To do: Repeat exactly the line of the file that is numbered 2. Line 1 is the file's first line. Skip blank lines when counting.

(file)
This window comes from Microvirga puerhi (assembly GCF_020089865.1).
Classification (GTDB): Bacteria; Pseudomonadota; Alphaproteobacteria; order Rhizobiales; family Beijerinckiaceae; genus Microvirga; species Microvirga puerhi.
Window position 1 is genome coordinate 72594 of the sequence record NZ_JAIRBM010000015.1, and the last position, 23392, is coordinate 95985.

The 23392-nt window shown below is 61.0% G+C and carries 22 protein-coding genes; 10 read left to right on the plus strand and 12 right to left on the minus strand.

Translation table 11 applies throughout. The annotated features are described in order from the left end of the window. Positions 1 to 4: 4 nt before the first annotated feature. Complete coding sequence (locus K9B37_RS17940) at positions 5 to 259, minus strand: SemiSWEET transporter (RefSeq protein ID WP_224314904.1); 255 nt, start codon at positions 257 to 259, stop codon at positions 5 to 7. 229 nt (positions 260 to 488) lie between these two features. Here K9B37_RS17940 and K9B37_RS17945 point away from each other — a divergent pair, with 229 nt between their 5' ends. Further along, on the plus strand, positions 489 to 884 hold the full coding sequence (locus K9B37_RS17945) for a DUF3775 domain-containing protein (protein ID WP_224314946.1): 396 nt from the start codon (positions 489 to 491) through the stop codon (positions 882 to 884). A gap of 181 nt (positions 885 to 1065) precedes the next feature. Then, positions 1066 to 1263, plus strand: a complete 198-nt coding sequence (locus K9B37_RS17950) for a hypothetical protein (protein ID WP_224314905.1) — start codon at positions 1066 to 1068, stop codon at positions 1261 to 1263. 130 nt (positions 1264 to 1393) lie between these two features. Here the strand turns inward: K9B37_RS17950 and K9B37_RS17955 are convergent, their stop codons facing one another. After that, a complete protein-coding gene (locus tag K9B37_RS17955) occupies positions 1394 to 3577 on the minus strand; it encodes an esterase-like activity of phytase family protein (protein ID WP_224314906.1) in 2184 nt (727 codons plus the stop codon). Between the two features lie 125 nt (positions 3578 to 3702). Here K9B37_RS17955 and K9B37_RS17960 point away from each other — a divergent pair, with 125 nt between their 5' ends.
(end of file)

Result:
Classification (GTDB): Bacteria; Pseudomonadota; Alphaproteobacteria; order Rhizobiales; family Beijerinckiaceae; genus Microvirga; species Microvirga puerhi.